Failed welfare regimes never die; they just wait for the poverty industry to resuscitate them. The New York City Council is about to obliterate welfare reform and return the city to the days when one in seven New Yorkers lived off the labors of the other six. Under a bill steaming through the council, welfare recipients would no longer need to work or look for work in exchange for benefits. Instead, anyone expressing a preference for “education and training” as an alternative to workfare will be able to attend classes and avoid work.

It’s impossible to overstate the regressiveness of this bill. For decades, welfare advocates touted “education and training” as the best route off of welfare. The rolls only skyrocketed. The radical insight of 1990s welfare reform was that the best way to move welfare recipients into work was . . . to send them to work. Both the 1996 federal welfare reform law and Mayor Rudolph Giuliani’s workfare program recognized that the most crucial skill that welfare recipients needed was the discipline to show up to a workplace every day on time. The only way to acquire that skill was by working.

That insight proved revolutionary. Nationally, the welfare rolls dropped over 50 percent in five years; New York’s rolls dropped 60 percent from 1993 to 2001. Black child poverty is at its lowest point in history.

Why, then, would the City Council want to move back to the failed status quo ante?

The answer lies in a combination of self-interest and ideology. No-expectations welfare may not have done much for the women and children it purported to support, but it kept a vast network of social service workers in lifetime employment. Non-profit “job trainers” lived off of city contracts that paid—regardless of whether they found anyone a job. CUNY got tens of thousands of welfare students who spent countless years in a no-standards holding tank without graduating, but whose presence supported droves of counselors, tutors, group-learning facilitators, and sundry bureaucrats. These non-profit beneficiaries of no-expectations welfare in turn provide the votes that keep the City Council in power.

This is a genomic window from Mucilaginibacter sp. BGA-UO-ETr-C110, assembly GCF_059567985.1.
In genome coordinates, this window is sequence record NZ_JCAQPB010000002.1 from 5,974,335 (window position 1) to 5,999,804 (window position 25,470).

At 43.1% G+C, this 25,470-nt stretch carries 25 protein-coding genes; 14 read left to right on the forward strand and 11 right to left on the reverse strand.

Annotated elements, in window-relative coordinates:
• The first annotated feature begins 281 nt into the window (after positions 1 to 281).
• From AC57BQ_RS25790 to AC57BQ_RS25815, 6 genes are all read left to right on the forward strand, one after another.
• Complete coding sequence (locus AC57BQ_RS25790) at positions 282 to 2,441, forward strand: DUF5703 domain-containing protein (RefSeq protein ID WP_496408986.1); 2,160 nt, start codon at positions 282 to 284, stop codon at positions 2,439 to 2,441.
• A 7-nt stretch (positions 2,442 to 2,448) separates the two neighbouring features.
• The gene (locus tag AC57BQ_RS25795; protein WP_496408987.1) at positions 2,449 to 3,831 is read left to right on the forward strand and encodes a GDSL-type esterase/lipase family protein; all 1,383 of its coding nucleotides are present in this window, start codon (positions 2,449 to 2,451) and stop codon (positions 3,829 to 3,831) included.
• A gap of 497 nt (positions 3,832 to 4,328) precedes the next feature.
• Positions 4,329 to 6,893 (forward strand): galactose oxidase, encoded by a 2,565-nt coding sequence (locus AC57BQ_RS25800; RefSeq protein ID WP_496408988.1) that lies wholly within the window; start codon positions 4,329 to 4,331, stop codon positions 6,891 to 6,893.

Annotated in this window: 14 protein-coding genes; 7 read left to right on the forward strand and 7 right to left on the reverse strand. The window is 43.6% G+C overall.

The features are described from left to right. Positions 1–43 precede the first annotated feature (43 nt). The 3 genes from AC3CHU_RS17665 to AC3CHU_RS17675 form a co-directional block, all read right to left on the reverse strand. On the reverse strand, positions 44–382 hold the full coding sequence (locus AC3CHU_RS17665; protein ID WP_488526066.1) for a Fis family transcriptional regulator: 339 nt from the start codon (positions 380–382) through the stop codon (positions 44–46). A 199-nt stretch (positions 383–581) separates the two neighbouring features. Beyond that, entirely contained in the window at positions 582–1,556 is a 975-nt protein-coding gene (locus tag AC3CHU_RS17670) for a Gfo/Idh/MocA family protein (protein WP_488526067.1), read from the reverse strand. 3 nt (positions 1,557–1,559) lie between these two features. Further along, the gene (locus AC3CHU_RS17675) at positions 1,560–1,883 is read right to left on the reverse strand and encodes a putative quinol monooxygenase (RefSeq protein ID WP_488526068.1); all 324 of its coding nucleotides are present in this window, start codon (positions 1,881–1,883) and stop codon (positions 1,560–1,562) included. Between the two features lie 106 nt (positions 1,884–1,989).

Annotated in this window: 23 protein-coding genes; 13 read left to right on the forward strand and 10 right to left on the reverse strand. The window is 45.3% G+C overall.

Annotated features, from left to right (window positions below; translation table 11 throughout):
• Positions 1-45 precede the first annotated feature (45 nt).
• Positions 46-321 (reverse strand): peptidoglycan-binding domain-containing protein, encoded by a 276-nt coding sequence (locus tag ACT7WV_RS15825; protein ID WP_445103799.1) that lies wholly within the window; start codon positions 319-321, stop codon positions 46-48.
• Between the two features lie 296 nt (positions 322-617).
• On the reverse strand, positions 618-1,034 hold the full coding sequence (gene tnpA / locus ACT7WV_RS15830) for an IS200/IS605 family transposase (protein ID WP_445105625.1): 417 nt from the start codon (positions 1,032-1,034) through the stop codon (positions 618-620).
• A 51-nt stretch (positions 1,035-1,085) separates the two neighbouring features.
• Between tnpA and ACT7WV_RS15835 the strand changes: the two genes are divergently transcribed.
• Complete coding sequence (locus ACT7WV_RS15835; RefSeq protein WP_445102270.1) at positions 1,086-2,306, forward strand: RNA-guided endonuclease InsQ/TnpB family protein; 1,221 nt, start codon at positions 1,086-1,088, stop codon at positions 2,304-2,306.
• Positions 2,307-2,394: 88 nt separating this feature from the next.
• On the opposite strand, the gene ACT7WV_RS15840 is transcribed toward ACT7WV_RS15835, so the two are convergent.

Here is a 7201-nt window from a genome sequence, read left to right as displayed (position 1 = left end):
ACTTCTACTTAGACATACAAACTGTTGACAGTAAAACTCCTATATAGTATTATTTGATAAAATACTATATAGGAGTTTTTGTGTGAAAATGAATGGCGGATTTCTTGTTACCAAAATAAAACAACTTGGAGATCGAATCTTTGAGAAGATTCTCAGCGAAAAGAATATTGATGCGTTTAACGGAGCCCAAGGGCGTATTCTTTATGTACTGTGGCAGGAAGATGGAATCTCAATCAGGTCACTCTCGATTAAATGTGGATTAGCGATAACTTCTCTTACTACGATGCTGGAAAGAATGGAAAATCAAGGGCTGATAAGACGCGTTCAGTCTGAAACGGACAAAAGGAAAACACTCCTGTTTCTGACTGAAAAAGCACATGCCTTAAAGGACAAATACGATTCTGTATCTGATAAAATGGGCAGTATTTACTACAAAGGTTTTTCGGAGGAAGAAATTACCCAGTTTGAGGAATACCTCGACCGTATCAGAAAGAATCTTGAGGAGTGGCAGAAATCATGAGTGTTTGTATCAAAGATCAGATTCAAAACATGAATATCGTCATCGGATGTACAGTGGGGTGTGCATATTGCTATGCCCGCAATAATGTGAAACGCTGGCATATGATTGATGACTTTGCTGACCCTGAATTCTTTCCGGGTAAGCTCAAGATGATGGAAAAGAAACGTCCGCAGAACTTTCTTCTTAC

The nonprofit voting brigade showed up in force before a lovingly appreciative City Council recently to argue for the repeal of welfare reform. A social sciences professor at LaGuardia Community College provided a peerless lesson in why CUNY was for so long a drag on the city’s fortunes. Referring melodramatically to workfare participants as “the disappeared” (i.e. as victims of right-wing death squads), Lorraine Cohen testified that welfare reform belongs to the “continuous history of America . . . of punishing those who are poor.” Oh really? If America has so punished the poor, why have the world’s poor sacrificed all to get here since the 1600s? Why aren’t poor Americans migrating to Africa, China, or Latin America, if conditions are so punishing here? How is it that the U.S.-earned wages of immigrants support whole villages—no, whole economies—south of the border, if American society is so inimical to self-betterment? Don’t expect Professor Cohen to address these questions with her students.